Summer is a time of many role-play activities. You’ll probably agree with us when we say that role plays are one of the most effective ways of practising functional language. Unfortunately, not all students love them as much as we do. Let’s have a look at how we can make them more accessible!
Choose the right topic
First of all, the topic. When you think about what scenario to introduce, ask yourself these questions:
- Is it useful?
- Is it interesting?
- Does it fit the class type and level?
- Is it down-to-earth enough for the adult groups?
- Is it fantastical enough for the kids’ groups?
- Is it controversial enough for the teenage groups?
If you teach many different students, it’s not a good idea to recycle the same role plays with all of them. What works with adults will probably be too boring for the teenagers.
Do they know what to say?
A lot of students don’t like role plays because they don’t know what to say. It’s a good idea to give them a list of points to cover. For example, if a student is supposed to play the role of a customer returning a damaged item, give them some prompts:
- what they’re returning (a T-shirt)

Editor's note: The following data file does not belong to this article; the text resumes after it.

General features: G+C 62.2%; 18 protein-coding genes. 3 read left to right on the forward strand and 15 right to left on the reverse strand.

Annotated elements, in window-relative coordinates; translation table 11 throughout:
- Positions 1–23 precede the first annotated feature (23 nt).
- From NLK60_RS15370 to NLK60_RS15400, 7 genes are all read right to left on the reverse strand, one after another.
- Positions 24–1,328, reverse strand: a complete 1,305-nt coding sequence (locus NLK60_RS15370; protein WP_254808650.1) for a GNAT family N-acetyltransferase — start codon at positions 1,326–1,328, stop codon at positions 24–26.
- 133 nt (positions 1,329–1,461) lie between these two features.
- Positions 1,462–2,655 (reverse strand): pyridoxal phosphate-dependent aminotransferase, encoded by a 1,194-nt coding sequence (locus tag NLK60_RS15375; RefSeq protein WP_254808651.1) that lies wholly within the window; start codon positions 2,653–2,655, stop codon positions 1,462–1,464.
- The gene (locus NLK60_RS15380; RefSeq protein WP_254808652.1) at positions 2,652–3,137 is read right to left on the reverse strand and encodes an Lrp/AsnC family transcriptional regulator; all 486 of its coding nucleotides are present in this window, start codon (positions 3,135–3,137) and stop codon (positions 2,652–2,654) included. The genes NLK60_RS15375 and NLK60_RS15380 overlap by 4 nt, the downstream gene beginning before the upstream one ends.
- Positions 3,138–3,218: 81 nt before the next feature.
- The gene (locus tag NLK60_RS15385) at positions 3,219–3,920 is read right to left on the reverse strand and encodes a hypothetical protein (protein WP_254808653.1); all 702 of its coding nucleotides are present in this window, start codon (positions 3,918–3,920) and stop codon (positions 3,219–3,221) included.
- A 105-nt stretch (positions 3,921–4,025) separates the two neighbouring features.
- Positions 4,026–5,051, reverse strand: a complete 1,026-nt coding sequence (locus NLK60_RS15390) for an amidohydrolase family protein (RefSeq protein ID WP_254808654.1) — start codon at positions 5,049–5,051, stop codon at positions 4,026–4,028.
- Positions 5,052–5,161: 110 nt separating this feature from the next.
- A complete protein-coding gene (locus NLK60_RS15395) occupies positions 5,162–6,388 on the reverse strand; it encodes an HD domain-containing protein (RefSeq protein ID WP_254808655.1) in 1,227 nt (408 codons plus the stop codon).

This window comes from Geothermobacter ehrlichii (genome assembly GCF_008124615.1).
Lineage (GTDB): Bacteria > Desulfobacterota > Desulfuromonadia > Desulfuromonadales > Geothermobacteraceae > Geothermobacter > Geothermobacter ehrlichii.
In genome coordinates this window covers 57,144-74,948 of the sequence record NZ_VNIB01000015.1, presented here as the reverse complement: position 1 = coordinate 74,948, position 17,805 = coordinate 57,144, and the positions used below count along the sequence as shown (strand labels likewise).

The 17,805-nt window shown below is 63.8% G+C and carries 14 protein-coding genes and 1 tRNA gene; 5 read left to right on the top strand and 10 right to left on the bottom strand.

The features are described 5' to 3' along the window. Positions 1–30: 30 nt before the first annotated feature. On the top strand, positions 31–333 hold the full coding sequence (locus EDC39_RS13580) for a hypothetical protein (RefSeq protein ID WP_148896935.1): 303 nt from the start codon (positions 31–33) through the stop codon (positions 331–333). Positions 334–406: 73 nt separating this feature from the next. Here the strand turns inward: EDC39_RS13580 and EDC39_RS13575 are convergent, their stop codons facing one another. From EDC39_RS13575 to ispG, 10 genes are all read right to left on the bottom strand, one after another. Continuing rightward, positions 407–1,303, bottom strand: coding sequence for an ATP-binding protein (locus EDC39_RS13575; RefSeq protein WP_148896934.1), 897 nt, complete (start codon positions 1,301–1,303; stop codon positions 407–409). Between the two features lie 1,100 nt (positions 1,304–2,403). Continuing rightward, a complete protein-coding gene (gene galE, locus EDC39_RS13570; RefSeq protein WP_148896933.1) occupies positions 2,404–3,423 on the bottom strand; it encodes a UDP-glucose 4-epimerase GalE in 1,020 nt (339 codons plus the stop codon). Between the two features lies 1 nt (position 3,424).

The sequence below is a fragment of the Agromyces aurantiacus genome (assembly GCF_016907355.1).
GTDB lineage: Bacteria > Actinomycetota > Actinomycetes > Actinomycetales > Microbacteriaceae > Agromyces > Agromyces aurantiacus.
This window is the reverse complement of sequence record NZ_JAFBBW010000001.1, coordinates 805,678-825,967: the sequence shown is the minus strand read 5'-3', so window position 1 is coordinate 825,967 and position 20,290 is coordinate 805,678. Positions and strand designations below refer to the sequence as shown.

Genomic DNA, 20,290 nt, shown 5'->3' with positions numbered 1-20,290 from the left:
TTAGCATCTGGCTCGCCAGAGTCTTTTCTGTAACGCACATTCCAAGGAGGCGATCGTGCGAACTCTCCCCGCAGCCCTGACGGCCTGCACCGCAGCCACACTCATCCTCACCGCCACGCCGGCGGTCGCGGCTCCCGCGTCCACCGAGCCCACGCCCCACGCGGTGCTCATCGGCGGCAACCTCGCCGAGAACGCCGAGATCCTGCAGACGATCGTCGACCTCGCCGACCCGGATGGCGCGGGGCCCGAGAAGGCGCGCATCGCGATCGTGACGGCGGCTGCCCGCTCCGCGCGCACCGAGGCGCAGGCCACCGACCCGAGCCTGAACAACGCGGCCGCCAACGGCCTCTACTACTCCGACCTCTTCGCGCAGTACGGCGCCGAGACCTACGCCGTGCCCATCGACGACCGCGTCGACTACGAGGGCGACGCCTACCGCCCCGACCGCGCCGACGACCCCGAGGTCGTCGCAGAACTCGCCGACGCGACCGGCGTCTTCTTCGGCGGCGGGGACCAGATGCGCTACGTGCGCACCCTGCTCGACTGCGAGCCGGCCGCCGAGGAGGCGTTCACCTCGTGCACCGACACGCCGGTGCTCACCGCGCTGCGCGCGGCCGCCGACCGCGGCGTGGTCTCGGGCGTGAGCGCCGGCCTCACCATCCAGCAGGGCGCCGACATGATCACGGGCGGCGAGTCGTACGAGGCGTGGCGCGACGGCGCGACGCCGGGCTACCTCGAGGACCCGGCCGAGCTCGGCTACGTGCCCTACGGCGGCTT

- how it is damaged (a hole)
That way they don’t have to think of WHAT to say, but HOW to say it. Or even better – before role-playing, give them some time to think about what they want to say. And if you teach lower levels, this stage should be compulsory!
Make sure your students understand everything on their card. Role plays are not supposed to be an exercise in reading comprehension but a communication activity. Make it short and simple. Don’t overdo it with the text and instructions. And always make sure they understand everything before proceeding with the activity.
For a good role play there has to be a conflict or an information gap between the roles of Student A and Student B. It doesn’t have to be controversial, but it does have to be clear.For example:
- A knows something that B doesn’t and they have to exchange information. It could be: asking for directions, looking for advice, asking for help from a shop assistant, etc.
- A has an opposite opinion to B on an issue, but they have to come to some kind of agreement.
Some students feel self-conscious about role-playing. Make sure the roles you have prepared for them are adequate and not too detached from these students’ reality.For example, if it’s a Business English class, some students might feel uncomfortable playing a role that would make them look unprofessional. Or in an adult group, some students might not want to play “childish” roles.
If all fails, you can always ask your students to come up with role play scenarios themselves. They can create roles that they are comfortable to play in a topic that is interesting to them.